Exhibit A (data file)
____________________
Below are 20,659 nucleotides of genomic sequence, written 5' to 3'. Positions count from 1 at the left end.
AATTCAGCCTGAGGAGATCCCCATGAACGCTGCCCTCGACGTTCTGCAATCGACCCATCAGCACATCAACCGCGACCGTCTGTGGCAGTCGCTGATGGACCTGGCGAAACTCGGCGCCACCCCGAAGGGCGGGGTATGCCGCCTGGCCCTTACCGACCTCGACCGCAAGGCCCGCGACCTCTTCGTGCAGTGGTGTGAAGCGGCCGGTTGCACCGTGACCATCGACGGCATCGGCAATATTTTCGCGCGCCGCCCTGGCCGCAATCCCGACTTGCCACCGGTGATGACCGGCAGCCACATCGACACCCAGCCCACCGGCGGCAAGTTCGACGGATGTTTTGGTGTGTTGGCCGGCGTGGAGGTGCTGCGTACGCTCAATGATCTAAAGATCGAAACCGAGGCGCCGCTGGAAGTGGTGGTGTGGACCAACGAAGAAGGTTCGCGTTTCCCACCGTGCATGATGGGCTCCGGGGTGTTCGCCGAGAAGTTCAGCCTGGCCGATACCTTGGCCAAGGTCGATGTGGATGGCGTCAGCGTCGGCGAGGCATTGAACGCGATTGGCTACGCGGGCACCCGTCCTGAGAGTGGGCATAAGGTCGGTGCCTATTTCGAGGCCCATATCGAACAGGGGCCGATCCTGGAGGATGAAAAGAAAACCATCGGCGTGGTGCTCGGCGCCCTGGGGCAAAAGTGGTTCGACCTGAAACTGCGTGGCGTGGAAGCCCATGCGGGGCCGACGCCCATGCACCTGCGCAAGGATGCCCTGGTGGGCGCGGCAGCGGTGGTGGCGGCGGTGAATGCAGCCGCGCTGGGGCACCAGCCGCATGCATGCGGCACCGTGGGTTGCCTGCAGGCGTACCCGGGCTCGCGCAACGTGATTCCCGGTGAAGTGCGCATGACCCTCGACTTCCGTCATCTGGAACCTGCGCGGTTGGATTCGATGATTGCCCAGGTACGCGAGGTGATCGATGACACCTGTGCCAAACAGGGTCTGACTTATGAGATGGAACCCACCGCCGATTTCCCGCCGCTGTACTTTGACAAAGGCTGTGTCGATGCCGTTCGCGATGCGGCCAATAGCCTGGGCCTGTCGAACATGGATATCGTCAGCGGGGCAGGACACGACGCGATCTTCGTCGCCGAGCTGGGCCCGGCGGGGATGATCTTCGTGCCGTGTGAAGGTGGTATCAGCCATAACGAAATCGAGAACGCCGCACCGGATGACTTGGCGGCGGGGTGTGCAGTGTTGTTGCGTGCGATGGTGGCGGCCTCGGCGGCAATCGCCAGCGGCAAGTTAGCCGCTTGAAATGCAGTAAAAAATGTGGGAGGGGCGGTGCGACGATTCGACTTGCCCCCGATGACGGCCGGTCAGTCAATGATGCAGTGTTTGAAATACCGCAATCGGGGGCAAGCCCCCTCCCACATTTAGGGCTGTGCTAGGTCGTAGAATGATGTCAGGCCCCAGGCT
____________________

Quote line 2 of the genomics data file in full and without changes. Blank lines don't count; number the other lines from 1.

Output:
AATTCAGCCTGAGGAGATCCCCATGAACGCTGCCCTCGACGTTCTGCAATCGACCCATCAGCACATCAACCGCGACCGTCTGTGGCAGTCGCTGATGGACCTGGCGAAACTCGGCGCCACCCCGAAGGGCGGGGTATGCCGCCTGGCCCTTACCGACCTCGACCGCAAGGCCCGCGACCTCTTCGTGCAGTGGTGTGAAGCGGCCGGTTGCACCGTGACCATCGACGGCATCGGCAATATTTTCGCGCGCCGCCCTGGCCGCAATCCCGACTTGCCACCGGTGATGACCGGCAGCCACATCGACACCCAGCCCACCGGCGGCAAGTTCGACGGATGTTTTGGTGTGTTGGCCGGCGTGGAGGTGCTGCGTACGCTCAATGATCTAAAGATCGAAACCGAGGCGCCGCTGGAAGTGGTGGTGTGGACCAACGAAGAAGGTTCGCGTTTCCCACCGTGCATGATGGGCTCCGGGGTGTTCGCCGAGAAGTTCAGCCTGGCCGATACCTTGGCCAAGGTCGATGTGGATGGCGTCAGCGTCGGCGAGGCATTGAACGCGATTGGCTACGCGGGCACCCGTCCTGAGAGTGGGCATAAGGTCGGTGCCTATTTCGAGGCCCATATCGAACAGGGGCCGATCCTGGAGGATGAAAAGAAAACCATCGGCGTGGTGCTCGGCGCCCTGGGGCAAAAGTGGTTCGACCTGAAACTGCGTGGCGTGGAAGCCCATGCGGGGCCGACGCCCATGCACCTGCGCAAGGATGCCCTGGTGGGCGCGGCAGCGGTGGTGGCGGCGGTGAATGCAGCCGCGCTGGGGCACCAGCCGCATGCATGCGGCACCGTGGGTTGCCTGCAGGCGTACCCGGGCTCGCGCAACGTGATTCCCGGTGAAGTGCGCATGACCCTCGACTTCCGTCATCTGGAACCTGCGCGGTTGGATTCGATGATTGCCCAGGTACGCGAGGTGATCGATGACACCTGTGCCAAACAGGGTCTGACTTATGAGATGGAACCCACCGCCGATTTCCCGCCGCTGTACTTTGACAAAGGCTGTGTCGATGCCGTTCGCGATGCGGCCAATAGCCTGGGCCTGTCGAACATGGATATCGTCAGCGGGGCAGGACACGACGCGATCTTCGTCGCCGAGCTGGGCCCGGCGGGGATGATCTTCGTGCCGTGTGAAGGTGGTATCAGCCATAACGAAATCGAGAACGCCGCACCGGATGACTTGGCGGCGGGGTGTGCAGTGTTGTTGCGTGCGATGGTGGCGGCCTCGGCGGCAATCGCCAGCGGCAAGTTAGCCGCTTGAAATGCAGTAAAAAATGTGGGAGGGGCGGTGCGACGATTCGACTTGCCCCCGATGACGGCCGGTCAGTCAATGATGCAGTGTTTGAAATACCGCAATCGGGGGCAAGCCCCCTCCCACATTTAGGGCTGTGCTAGGTCGTAGAATGATGTCAGGCCCCAGGCT